Saudi sensation and YouTube star Abu Muteb visits Northwestern University in Qatar as a prospective student

Jueun Choi

Photo by Paulo Fugen
Photo by Paulo Fugen

A prospective student lunch and tour of Northwestern University in Qatar was held yesterday for YouTube star Joshua Van Alstine, 25, whose pro-Saudi Arabia videos are particularly popular among Saudis and others in the Gulf. The blond American, who said he moved to Doha two months ago for his education and career, was wearing a traditional Arabian thobe and headgear. Throughout his brief visit to NU-Q, he frequently switched between his American-accented English and flawless Saudi-accented Arabic.

Van Alstine is more famously known as “Abu Muteb,” which was also the nickname of the late Saudi ruler, King Abdullah. Originally from Dallas, Texas, Van Alstine said his Saudi friends began calling him that while he was a student at the University of North Texas. It stuck, and he now goes by that name in his videos.

Van Alstine gained attention in Saudi Arabia in late 2011 when he posted a video in fluent Arabic that challenged, in Van Alstine’s opinion, American vlogger Corissa Chantelle’s “stereotypical” view of Saudi Arabia. At the time, he was studying international relations at North Texas, with no expectation of fame. Then, one morning during his winter break that year, he woke up and saw his video had gotten some 2 million views. In early 2012, at the invitation of the Saudi royal court, he went to Saudi Arabia for a visit, during which he got the opportunity to meet the current ruler of Saudi Arabia King Salman, senior princes and to pray in Mecca, according to his interview in The Washington Post. In May 2013, he got a job offer from the Saudi Ministry of Education to help set up a TV channel called Aali TV. Though he had only been in college for two years and had not completed his degree, he accepted the offer and left Texas to live his dream there.

Van Alstine said he is obsessed with Saudi Arabia because of its Islamic culture. “I really love Saudi Arabia. I love its people, the country. It’s a country that completely changed my life,” he said. He added that some people say he is “a puppet for the government” and that he fakes his passion for the country. Those claims are far from truth, he said: “Love is not enough. I’m infatuated with everything she [Saudi Arabia] is.”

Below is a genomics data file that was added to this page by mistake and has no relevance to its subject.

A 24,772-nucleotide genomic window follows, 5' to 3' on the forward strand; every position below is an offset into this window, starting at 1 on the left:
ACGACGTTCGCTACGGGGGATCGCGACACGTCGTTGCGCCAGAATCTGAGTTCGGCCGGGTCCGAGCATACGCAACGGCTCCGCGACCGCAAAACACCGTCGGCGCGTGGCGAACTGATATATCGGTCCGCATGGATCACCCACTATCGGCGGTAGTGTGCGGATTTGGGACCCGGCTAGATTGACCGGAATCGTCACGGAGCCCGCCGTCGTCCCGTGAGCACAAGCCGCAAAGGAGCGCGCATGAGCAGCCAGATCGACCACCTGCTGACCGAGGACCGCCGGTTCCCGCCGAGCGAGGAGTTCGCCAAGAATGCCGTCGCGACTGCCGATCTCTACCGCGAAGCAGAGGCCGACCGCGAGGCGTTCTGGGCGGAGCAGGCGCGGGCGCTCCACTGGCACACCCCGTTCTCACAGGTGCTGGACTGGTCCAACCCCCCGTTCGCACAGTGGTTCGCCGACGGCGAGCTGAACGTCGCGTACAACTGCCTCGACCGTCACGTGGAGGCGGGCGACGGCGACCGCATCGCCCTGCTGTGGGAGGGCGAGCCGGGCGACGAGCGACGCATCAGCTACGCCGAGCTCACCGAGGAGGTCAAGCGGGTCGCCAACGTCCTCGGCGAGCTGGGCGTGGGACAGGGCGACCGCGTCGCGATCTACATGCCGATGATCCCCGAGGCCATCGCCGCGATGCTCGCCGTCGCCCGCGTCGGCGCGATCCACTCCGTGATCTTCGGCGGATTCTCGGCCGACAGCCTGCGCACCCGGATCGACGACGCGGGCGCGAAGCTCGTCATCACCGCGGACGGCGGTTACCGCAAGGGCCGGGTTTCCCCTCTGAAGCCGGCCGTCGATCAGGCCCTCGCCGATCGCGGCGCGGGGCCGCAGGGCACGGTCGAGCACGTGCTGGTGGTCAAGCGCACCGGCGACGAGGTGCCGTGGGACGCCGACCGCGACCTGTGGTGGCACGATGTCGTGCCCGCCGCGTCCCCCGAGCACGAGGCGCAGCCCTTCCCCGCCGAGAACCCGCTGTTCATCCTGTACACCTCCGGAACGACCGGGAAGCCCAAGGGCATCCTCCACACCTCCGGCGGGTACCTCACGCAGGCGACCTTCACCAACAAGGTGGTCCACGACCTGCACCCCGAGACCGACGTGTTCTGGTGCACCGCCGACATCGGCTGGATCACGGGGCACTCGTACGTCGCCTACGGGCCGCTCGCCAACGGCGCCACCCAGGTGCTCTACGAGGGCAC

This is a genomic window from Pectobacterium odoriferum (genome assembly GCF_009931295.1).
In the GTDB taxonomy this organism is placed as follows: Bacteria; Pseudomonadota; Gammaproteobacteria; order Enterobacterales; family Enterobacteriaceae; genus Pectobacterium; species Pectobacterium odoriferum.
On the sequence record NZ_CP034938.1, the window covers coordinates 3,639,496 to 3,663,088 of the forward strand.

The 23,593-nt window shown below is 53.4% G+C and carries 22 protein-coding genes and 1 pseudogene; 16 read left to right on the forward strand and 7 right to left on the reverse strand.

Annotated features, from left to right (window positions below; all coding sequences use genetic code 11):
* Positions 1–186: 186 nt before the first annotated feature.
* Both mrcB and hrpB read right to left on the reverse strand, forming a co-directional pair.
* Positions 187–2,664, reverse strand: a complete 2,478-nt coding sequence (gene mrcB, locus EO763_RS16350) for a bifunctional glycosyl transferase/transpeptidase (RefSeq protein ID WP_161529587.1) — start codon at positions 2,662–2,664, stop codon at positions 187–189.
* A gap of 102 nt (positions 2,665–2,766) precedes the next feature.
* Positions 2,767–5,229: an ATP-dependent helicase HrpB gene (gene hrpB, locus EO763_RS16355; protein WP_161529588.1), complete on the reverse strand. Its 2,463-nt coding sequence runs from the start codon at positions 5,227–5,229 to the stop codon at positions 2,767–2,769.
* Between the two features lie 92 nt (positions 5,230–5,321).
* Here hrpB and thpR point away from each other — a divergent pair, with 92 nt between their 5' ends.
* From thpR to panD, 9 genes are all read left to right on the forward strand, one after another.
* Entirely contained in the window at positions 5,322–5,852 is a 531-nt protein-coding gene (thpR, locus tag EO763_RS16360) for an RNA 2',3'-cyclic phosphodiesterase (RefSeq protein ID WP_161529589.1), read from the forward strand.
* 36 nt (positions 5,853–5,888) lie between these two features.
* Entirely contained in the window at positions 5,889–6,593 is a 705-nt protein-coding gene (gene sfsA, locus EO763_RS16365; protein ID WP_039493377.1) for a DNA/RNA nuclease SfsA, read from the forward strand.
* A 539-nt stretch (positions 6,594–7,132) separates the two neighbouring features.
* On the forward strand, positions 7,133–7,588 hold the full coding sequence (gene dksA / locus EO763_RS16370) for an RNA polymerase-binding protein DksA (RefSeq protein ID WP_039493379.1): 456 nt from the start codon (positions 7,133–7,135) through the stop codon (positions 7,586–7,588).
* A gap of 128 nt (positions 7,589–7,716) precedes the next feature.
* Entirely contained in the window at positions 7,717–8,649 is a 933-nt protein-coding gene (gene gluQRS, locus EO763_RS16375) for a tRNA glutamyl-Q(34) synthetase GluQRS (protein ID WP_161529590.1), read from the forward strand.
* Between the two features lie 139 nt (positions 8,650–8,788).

Born and raised as Muslim by his Turkish mother and American father, Van Alstine said he often faced rejection in the United States because of his faith, which led him to want to change Americans’ perceptions of the Middle East. He said being a white American makes him more relatable to American audiences. “I really wanna get America to see what’s it like on the ground and not like some documentary that makes it [the Middle East] either very like a utopia or some ghetto. I want people to see the reality,” he said.

Though Saudi Arabia may be his first love, he wants to settle down in Qatar because the media industry is “not really growing” in Saudi, he said. “I left Saudi Arabia because the media opportunity is greater here [in Qatar] for people like me,” he added. He moved to Doha after his work contract in Saudi Arabia ended. Last month, he helped produce content about the country’s National Day celebrations for the government-run television channel, Qatar TV; on camera, he interviewed expats attending the day’s events at Darb Al-Sai. Currently he is covering a falcon competition for the channel.

“I love Qatar. Qatar seeks the world, and the world is going to eventually seek Qatar. I wanna be there when it does,” he said, adding that he appreciates the friendliness of the local people, the country’s balance between Eastern and Western values, and its history and potential future.

NU-Q student ambassadors, who were on hand to give Van Alstine a tour of the university, said he would make a good addition to the campus. “Having someone like Joshua as part of NU-Q will be very enriching. He already has background working in the field of media with Qatar TV. Having him study at NU-Q will give him the tools needed to learn more about media in the region and it will give us a unique addition to the student body,” said student ambassador Najla S. Al Khulaifi, who accompanied him on the tour. She is also the president of NU-Q Student Union, the university’s student government organization.

“His genuine appreciation and admiration towards Saudi Arabia and its culture is quite fascinating. What most surprised me was how fluently he spoke Arabic and how effortlessly he blended into the Arab culture,” said Ibtesaam Moosa, a student ambassador and communication student at NU-Q who met Van Alstine during a lunch held for the prospective student’s visit.

However, one student had some concerns about how Van Alstine’s visit was handled. “What I heard was that he’s a prospective student. So why are they [the university] rolling out the red carpet for him? Do other prospective students get similar treatment or must they also have 100 thousand social media followers for that to happen? Why all the pomp and circumstance?” said Nicholas Wong, a journalism sophomore.

The Office of the Dean at NU-Q arranged the visit after learning about Van Alstine through the local media. “The university encourages all prospective students to visit the campus. When we read in the newspaper that he was interested in attending NU-Q, we invited him to come and visit, to meet with our students, so that he could see what the university had to offer,” said Nanci Martin, the director of strategic media and marketing at the university.

Van Alstine said he is planning on applying to NU-Q’s communication program. With a degree in communication, he said he plans “on being an advisor for a government entity in Qatar.”


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